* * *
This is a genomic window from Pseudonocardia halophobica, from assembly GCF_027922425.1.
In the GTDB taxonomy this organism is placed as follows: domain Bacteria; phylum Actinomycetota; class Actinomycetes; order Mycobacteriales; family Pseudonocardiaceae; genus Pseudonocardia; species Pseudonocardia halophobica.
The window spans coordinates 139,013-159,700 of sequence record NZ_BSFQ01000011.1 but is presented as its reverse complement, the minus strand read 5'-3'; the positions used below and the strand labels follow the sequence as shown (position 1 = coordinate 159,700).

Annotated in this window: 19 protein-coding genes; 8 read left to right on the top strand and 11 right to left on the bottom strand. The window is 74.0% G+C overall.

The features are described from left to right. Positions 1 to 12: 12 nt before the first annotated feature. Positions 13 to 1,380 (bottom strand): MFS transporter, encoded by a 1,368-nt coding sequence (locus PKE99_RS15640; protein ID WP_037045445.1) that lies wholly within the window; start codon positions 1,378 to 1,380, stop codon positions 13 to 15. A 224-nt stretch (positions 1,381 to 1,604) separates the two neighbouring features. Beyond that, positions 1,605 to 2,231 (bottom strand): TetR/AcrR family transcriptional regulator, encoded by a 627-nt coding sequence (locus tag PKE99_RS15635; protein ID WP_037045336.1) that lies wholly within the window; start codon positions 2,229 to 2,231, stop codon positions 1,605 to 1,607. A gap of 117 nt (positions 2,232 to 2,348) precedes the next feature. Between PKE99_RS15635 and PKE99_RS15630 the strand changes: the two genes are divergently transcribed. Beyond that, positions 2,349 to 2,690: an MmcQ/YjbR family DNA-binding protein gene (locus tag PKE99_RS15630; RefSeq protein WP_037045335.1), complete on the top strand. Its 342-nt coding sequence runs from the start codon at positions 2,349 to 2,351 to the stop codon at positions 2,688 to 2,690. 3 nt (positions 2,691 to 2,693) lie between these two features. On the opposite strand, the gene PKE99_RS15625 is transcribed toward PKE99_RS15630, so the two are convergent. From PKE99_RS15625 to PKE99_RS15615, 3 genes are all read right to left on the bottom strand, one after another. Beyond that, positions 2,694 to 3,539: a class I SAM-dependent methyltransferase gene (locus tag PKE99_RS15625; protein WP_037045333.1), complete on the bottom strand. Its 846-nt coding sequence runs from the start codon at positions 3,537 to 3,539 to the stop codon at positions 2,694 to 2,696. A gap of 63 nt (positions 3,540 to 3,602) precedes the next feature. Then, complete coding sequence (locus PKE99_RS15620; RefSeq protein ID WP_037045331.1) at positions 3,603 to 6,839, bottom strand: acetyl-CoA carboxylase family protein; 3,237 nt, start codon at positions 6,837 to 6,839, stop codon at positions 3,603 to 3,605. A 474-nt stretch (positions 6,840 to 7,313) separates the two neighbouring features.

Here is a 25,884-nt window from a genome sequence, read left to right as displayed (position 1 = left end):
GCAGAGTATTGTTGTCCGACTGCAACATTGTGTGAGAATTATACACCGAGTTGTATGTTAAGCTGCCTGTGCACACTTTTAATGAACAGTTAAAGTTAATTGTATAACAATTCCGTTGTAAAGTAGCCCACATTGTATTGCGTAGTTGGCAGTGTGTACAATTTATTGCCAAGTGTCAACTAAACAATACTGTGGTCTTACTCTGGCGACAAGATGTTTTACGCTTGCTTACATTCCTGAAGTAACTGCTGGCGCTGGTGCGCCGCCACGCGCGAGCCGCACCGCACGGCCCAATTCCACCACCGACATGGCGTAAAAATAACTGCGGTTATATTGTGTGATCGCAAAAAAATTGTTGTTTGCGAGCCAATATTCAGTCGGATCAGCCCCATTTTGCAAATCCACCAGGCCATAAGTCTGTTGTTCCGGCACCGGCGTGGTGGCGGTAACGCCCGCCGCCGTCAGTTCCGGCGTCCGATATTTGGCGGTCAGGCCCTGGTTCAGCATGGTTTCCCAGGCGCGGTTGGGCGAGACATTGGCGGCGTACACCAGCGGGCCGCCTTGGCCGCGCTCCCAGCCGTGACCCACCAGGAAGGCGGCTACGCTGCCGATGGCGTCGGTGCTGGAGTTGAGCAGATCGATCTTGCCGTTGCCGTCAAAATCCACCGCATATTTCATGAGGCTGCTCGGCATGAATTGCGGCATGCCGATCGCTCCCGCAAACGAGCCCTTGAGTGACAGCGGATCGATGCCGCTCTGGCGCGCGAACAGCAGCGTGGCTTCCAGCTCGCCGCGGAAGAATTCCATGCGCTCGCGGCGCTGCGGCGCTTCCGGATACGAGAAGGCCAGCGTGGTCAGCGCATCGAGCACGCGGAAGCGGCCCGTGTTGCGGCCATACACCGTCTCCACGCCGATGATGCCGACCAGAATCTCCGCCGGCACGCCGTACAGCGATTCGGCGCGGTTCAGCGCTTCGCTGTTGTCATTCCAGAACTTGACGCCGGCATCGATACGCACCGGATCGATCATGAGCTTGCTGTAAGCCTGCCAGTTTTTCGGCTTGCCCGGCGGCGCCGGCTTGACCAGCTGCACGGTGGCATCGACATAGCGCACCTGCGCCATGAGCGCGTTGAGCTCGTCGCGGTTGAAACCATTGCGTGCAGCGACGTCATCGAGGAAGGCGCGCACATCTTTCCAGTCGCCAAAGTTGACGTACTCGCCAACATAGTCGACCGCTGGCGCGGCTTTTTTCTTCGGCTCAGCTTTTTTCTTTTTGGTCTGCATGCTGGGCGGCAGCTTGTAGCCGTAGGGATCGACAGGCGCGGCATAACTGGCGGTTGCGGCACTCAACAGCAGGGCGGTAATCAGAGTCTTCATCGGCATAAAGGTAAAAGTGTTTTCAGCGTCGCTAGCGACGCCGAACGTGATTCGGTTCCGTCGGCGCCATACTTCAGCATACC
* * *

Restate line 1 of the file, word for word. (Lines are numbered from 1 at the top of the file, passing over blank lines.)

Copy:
This is a genomic window from Pseudonocardia halophobica, from assembly GCF_027922425.1.